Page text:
Financial Adviser Denied Bankruptcy Discharge in Rare Sanction

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By Diane Davis

A veteran financial adviser can’t discharge his debts in bankruptcy because he falsely understated the value of his interest in a real estate investment company, the U.S. Court of Appeals for the Fourth Circuit held in a rare sanction Feb. 28 ( Van Robinson v. Worley , 2017 BL 61215, 4th Cir., No. 15-2346, 2/28/17 ).

Debtor Jason Worley, who worked at Edward Jones for 10 years, intentionally shortchanged his creditors in his Chapter 7 bankruptcy by making a material misstatement about the value of his assets, Judge J. Harvie Wilkinson III wrote.

It’s a “cautionary tale” that debtors shouldn’t treat their valuations of assets lightly because it can prevent their bankruptcy discharge—the wiping out of debt—under Bankruptcy Code Section 727(a)(4)(A).

Under that law , a court should deny discharge if “the debtor knowingly and fraudulently, in or in connection with the case, made a false oath or account,” the court said.

Denial is a “severe sanction that should be reserved for instances in which a debtor contravenes the basic compact underlying the Code’s promise of a ‘fresh start,’” the court said.

This is such a “rare case” where the denial of a discharge is the correct result, the court said.

Worley invested $65,000 for a 49 percent interest in Gemini Land Trust, LLC with his childhood friend Joshua Crapps.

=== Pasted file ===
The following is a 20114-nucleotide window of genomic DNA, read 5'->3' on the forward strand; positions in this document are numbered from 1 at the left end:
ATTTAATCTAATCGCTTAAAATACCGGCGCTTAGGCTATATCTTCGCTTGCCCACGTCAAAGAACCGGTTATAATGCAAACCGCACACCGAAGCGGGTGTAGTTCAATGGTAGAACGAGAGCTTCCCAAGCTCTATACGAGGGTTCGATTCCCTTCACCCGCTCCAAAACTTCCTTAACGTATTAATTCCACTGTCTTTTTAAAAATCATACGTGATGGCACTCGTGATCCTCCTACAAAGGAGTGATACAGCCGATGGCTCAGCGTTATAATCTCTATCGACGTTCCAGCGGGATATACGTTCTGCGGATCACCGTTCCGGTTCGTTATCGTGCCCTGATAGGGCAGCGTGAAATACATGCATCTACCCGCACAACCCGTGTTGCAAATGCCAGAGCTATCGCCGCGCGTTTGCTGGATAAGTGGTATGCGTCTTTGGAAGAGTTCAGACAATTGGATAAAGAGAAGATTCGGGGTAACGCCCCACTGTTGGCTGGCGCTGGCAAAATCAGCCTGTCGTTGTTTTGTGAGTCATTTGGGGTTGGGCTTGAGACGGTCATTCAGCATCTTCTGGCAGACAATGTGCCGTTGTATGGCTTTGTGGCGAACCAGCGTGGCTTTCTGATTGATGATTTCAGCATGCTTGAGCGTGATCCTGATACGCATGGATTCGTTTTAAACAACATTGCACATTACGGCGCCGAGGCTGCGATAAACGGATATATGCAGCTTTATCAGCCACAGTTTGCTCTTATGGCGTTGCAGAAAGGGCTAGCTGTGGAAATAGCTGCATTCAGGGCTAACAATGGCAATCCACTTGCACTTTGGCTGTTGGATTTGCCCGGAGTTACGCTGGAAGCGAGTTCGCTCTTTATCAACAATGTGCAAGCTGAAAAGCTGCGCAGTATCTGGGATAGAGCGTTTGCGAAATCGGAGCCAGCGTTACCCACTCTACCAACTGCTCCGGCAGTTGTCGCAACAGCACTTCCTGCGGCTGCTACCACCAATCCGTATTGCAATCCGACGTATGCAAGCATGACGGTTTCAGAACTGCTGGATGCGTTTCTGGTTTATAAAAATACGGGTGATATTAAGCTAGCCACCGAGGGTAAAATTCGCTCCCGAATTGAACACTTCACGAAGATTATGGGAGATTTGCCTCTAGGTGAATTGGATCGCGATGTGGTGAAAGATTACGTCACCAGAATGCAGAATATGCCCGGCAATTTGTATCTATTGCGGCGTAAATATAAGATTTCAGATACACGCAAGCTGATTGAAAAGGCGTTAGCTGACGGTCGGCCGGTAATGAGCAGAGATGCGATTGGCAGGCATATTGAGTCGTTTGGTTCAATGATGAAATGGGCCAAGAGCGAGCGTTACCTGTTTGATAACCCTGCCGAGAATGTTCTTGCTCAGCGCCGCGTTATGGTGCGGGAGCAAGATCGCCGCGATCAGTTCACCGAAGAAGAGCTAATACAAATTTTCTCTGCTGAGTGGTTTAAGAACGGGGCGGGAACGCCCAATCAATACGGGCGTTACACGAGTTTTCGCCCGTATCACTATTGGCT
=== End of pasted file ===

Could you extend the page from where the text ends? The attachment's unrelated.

After Worley’s investments flopped and he filed for bankruptcy, he estimated his interest in Gemini had a market value of $2,500. Worley said he obtained the advice of counsel and used the capitalization method for this estimate.

Worley’s real estate valuation was “outside the realm of common sense” because his share was worth at least five times the value he reported based on testimony by Crapps, the court said.

As a financial professional, Worley knew better than to value his interest using capitalization rates, which applied an income-driven formula to an investment that generated only incidental revenue, the court said.

His claimed reliance on the advice of counsel didn’t excuse his failure to list an accurate valuation, the court said.

Any fraudulent misstatement “in or in connection with the case” is sufficient grounds to deny discharge under the law, the court said.

Worley’s misstatements were material because they were relevant to his business transactions, estate and assets, the court said.

Judges Paul V. Niemeyer and Barbara Milano Keenan joined the opinion.

Brooks, Pierce, McLendon, Humphrey & Leonard, L.L.P., represented Jason Worley; Spilman Thomas & Battle, PLLC, represented plaintiffs Wann and Mary Robinson.

To contact the reporter on this story: Diane Davis in Washington at

To contact the editor responsible for this story: Jay Horowitz at

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